Speak English Confidently with US Clients
Posted On: April 26, 2015
Possibly you work with US Americans from outside of the US. If so, you may wonder how to speak English confidently with US clients or counterparts. I am happy to share some tips with you that I have learned from training thousands of professionals in India who needed to speak English confidently with US clients.
To be able to communicate your message in a way Americans would find confident and convincing, keep these tips in mind:
Do not speak for a long time (more than 3-5 minutes at a time). These interactions are conversations to build relationships, not a thesis defense. If you tend to write in long sentences (more than 15 words), it’s possible you also speak in long sentences. Imagine if you are the listener listening to someone speaking in really long sentences. How would you feel? Probably overwhelmed or confused, unable to get the point easily. If you feel this way, a listener listening to you speak in long sentences would most likely feel the same. If you speak in sentences using many connector words like ands, buts, therefores, and ands, it’s likely your sentences are too long.
The other element of speaking crisply is assuring that you break your message up into no more than three topics. This is as important for standup meetings as it is for presentations or demos.
End with a Down Tone
When speaking statements that would end in full stops, assure your tone at the end of statements goes down. Be careful with punctuation marks. The tone for statements ending in a full stop (period), question mark or exclamation mark are all different. For instance, the endings of these three statements will sound different:
- My name is Jennifer. (Down tone means, yes, my name is Jennifer.)
- My name is Jennifer? (Up tone means, hmmm is my name really Jennifer?)
- My name is Jennifer! (Up excitable tone means, oh my! Yes, of course I am Jennifer. It’s not normal to be so excited like this in professional situations.)
Match your feelings to your words.
Firstly, it’s important to start conversations and continue conversations with a smile. Native speakers of any language can tell if the person they are talking to is happy, sad, excited, mad, etc. Try to match the tone of your voice to the tone of the words. For instance if you say, “I am happy to be on this call with you today,” and you are nervous and frowning at this time, the Americans (or British or Australians) on the other side of the phone will notice this discrepancy. I guarantee it.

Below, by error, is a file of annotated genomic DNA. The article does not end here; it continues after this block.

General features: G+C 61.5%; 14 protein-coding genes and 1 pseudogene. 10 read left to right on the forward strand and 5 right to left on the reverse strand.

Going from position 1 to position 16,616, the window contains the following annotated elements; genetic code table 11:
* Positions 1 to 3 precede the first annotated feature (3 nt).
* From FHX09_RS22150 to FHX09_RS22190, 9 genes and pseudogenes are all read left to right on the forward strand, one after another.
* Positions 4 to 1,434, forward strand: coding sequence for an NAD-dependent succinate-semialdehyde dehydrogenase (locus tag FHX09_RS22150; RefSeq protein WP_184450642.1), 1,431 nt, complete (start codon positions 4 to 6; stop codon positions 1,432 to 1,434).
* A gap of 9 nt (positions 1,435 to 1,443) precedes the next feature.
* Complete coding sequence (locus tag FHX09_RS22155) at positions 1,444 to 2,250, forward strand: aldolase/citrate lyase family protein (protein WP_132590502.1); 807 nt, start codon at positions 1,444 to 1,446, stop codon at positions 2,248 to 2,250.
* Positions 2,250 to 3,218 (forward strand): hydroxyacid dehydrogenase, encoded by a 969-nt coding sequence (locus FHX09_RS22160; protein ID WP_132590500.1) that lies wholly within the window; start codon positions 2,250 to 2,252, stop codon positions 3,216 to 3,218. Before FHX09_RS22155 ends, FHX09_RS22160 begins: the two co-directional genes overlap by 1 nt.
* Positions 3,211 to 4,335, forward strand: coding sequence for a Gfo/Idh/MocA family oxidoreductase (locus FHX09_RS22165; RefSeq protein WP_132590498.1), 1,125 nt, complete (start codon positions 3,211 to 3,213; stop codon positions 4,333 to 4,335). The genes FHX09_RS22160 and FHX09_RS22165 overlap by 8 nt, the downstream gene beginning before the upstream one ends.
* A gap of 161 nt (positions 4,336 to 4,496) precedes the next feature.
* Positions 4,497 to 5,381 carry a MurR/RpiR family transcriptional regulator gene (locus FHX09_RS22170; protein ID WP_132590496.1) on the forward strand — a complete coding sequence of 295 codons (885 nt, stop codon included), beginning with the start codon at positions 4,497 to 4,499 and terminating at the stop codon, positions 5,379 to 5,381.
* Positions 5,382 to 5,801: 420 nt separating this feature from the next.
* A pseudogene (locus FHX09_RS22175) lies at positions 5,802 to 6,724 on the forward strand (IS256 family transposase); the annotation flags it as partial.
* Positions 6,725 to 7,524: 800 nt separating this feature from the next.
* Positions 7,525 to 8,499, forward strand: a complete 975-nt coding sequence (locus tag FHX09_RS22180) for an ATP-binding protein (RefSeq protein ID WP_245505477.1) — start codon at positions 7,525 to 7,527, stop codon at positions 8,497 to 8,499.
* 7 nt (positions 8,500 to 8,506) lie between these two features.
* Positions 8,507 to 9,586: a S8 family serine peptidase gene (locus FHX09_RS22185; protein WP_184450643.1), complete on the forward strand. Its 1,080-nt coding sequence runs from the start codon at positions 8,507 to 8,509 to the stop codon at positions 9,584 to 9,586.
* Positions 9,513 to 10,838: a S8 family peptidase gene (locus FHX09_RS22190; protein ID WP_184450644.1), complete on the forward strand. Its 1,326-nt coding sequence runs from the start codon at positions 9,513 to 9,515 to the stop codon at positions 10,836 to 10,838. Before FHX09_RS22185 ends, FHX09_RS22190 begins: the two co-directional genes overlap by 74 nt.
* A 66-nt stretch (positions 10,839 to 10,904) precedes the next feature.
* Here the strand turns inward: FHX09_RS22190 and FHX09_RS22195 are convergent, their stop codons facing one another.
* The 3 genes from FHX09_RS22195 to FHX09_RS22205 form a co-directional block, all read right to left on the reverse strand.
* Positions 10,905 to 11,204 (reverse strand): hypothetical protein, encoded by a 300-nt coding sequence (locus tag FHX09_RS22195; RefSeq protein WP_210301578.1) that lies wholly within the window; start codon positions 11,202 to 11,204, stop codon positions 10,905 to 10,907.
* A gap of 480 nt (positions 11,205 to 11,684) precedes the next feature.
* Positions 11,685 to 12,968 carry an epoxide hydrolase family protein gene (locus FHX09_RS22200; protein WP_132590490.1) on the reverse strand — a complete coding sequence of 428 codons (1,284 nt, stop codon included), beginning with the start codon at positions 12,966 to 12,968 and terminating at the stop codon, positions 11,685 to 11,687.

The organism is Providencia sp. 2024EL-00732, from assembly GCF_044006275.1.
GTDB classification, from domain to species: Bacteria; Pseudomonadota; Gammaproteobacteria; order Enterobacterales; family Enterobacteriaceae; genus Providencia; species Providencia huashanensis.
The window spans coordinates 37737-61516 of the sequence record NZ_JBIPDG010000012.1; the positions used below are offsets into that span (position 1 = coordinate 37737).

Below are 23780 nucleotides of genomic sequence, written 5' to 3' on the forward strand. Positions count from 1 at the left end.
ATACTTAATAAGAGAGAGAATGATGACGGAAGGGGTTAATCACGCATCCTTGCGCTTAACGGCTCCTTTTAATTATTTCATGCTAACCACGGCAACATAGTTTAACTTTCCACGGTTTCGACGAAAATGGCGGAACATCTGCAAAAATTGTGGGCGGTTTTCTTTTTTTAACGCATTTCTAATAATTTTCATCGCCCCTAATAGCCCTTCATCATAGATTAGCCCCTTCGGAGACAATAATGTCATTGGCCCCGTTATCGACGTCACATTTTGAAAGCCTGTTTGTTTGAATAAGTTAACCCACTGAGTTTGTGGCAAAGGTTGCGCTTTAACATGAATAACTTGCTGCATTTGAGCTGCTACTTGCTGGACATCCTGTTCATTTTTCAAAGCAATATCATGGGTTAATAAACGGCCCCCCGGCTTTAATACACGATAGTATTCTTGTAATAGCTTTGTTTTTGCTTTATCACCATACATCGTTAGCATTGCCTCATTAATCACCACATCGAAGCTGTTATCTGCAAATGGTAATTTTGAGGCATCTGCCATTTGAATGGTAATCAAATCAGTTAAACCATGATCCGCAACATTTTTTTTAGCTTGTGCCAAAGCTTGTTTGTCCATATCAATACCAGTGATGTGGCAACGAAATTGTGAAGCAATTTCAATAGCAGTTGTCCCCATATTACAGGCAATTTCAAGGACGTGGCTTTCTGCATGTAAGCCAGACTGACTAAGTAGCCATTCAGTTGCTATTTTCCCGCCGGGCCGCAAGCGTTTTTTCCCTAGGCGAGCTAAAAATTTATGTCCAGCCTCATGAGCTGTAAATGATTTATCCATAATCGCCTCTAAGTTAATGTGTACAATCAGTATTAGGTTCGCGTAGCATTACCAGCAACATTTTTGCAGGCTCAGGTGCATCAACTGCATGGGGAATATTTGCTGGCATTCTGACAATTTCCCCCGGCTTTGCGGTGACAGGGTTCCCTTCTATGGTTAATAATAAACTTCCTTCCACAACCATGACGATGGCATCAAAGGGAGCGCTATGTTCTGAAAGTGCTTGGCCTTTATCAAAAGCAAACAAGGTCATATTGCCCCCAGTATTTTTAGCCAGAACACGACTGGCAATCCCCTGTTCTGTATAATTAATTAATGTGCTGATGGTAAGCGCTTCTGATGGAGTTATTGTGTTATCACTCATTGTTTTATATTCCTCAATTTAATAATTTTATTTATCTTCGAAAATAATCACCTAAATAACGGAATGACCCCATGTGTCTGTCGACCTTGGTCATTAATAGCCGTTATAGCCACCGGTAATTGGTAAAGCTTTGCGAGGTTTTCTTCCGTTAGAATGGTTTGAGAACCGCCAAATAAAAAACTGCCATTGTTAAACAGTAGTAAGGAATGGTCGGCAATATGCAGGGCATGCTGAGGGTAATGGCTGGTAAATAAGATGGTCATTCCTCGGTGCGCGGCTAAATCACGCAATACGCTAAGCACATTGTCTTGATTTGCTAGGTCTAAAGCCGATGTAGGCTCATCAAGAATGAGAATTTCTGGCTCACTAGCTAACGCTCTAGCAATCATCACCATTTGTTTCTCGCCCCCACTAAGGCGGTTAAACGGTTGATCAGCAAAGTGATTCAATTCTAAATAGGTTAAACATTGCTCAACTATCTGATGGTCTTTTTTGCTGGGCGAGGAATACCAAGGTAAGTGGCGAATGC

Speak naturally, varying tone and speed
Listeners will not be able to follow if the tone remains the same throughout the conversation. Likewise, be careful of your speed of speech. Speaking too fast doesn’t prove your English is better because if you are not a native speaker, your accent will surely worsen. Speak slower, but not like a robot. It takes time and practice.
Understanding when to enter the conversation
Do not interrupt people while they are speaking. Americans will find this very rude and any negotiations will stop. Understanding the conversational cues is tricky without practice. If you live in the US, it’s better to watch other Americans talk to observe how they interact or politely interrupt each other. Or, better yet, talk with people and practice. If you have American friends you feel comfortable with, ask for help. For those on virtual, global teams, this may be more complex. For you, I suggest to listen to interviews or podcasts onYouTube made by people who are speaking spontaneously. Listening to radio interviews or call in radio shows where conversations take place can also be helpful to achieve this. If you are in the US or can find clips on YouTube, listen to weather reporters– who use many local phrases, idioms and accents. If you can follow them, you are on the right track! Another tip is to listen to these podcasts while commuting to work, be it in a car or bus. In this, I do not suggest to listen to every single word, but to keep it on as background noise. Learn to hear the music of native American English speakers. This will help a great deal. One person I coached did this for three months. At the beginning of three months, we barely could hold a conversation as he kept interrupting me. Keep in mind his English was good- he spoke in grammatically correct sentences and had good vocabulary. After practicing these tips for three months, conversations improved 110% percent. No more unwarranted interruptions, and more fluid, productive conversations. Here, listening is also critical to success.
Keep these tips in mind when having conversations with American counterparts. Note that even if you are interacting with non-native English speakers working and living in the US, many of them will also be following many of the conversational cues of American English native speakers, especially if he or she has been living in the US for several years to several decades.
Jennifer Kumar helps offshore teams and other non-Americans working with Americans to be more successful and confident while working with Americans. Contact us for more information.
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